KARACHI, Pakistan — An Islamabad court ordered the arrest of former military ruler Pervez Musharraf on Thursday, in a move painted as retribution for the former leader's controversial decision to illegally detain Pakistan’s top judges during emergency rule in 2007.
However, straight after the judge made his ruling, the ex-general fled the courtroom surrounded by security guards — several of them paramilitary commandos — who prevented local police waiting outside the Islamabad courtroom from taking him into custody.
"News stations are playing the clip of him being escorted out of the courtroom quickly, over and over again. Everyone keeps talking about how this actually happened, how the police should have arrested him while he was in the courtroom," GlobalPost's Mariya Karimjee wrote from Karachi.
The guards whisked Musharraf to his farmhouse in the upscale suburb of Chak Shahzad, on the outskirts of the capital, where they were guarding him overnight, according to the Australian Associated Press. Musharraf’s legal team is appealing the decision to revoke his bail.
"Many people in Karachi are making fun of Musharraf, who alienated the chief justice of the Supreme Court by sacking him twice," Karimjee said. "Now, Musharraf's only legal option is to seek bail from the Supreme Court, which seems unlikely given his history with them."
Pakistani TV channels, including the Geo network, filmed Musharraf leaving the court after the bail hearing surrounded by his army guard, with lawyers chanting slogans against the ex-general as his black SUV drove away.
Because Musharraf is a former military dictator, he still enjoys some military protection. Local journalists outside his home in an Islamabad suburb said that members of the Pakistan army — there to protect Musharraf — and police, who were there to arrest him, were all standing outside the compound, awaiting further orders.
"This is the first time in Pakistan's short history that a former military dictator is facing imprisonment," GlobalPost's Karimjee said. "Analysts say that this is a huge step up for Pakistan's democratic ambitions, but the feeling on the ground is still a bit confused. Will this mean a greater standoff between the courts and the military?"
It was not immediately clear when, or if, the retired general would be arrested. The US-based watchdog Human Rights Watch called on those protecting Musharraf to ensure that he presents himself for arrest.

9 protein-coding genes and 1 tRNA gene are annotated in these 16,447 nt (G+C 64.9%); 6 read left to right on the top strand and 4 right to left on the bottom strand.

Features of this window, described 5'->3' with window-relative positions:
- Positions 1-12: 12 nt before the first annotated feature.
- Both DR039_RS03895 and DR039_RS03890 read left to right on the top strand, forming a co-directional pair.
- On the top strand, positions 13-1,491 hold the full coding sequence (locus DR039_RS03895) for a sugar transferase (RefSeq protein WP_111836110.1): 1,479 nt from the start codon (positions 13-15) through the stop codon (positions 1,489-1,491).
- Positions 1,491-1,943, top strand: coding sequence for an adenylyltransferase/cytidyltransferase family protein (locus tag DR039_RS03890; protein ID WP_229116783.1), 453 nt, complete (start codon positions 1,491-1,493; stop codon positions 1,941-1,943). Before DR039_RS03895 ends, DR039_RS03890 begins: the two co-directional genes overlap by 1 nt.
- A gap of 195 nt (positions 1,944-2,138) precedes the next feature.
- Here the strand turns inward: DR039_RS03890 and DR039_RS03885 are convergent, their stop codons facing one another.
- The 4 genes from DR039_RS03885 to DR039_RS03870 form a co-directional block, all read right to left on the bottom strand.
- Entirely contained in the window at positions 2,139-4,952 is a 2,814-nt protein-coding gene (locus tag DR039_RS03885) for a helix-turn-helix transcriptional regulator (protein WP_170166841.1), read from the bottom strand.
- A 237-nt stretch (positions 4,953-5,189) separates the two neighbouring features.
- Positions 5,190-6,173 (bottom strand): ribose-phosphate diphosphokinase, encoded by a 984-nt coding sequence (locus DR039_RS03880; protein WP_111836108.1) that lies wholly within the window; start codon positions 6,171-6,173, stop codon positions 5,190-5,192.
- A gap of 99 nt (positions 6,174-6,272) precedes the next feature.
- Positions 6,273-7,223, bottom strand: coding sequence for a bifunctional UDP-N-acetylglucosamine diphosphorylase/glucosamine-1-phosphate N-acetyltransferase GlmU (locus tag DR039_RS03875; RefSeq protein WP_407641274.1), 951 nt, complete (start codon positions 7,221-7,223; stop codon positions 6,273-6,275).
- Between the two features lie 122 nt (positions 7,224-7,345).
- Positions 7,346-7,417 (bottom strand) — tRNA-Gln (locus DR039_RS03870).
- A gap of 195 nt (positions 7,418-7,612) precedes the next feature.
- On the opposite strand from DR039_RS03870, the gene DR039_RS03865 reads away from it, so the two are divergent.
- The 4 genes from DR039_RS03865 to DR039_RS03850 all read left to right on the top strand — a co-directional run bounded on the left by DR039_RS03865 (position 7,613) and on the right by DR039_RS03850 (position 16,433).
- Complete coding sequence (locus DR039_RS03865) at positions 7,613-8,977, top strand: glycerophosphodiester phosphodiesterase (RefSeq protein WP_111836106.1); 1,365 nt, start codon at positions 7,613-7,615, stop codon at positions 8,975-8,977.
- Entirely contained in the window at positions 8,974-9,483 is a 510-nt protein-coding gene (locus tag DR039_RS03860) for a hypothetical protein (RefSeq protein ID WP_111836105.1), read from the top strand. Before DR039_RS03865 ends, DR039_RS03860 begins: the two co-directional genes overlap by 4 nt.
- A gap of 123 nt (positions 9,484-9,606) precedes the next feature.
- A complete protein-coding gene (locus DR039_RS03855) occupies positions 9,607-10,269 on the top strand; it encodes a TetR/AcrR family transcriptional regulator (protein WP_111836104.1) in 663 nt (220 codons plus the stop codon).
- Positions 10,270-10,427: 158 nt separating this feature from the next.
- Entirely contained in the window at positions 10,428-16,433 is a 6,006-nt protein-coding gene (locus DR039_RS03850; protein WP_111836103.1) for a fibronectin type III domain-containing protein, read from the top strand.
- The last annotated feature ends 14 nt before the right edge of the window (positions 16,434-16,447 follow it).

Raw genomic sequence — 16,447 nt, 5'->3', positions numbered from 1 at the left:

The group's Pakistan director, Ali Dayan Hasan, said:
"General Musharraf's act today underscores his disregard for due legal process and indicates his assumption that as a former army chief and military dictator he can evade accountability for abuses. Continued military protection for General Musharraf will make a mockery of claims that Pakistan's armed forces support the rule of law and bring the military further disrepute that it can ill afford."
However, an official statement from Musharraf's office was defiant:
"We expect this unwarranted judicial activism, seemingly motivated by personal vendettas since his return to Pakistan to participate in the upcoming elections, will cease and the Supreme Court, without prejudice, will immediately grant necessary relief following precedence and the Rule of Law; the absence of which will cause mockery of the nation, can result in unnecessary tension amongst the various pillars of State and possibly destabilize the country."
Musharraf returned to Pakistan last month after nearly four years of self-imposed exile to contest a May 11 general election, despite the possibility of arrest on various charges, Reuters wrote.
The current case is one of three against Musharraf in the Pakistani courts. He is also accused of conspiracy to murder opposition leader Benazir Bhutto in 2007, and accused of having a role in the death of a Baluch rebel leader during a military operation in 2006.
Musharraf has described the cases against him as "baseless" and politically motivated. But he has little popular support, and election officials have barred him from running for the National Assembly. He has also been barred by a court from leaving the country.
While everything happening to Musharraf currently makes for dramatic news, the situation has little to no bearing on the final results of the upcoming elections. Former Prime Minister Nawaz Sharif, the man Musharraf ousted in a coup in 1999, remains the front-runner to win that race.
Mariya Karimjee contributed to this report from Karachi, Pakistan.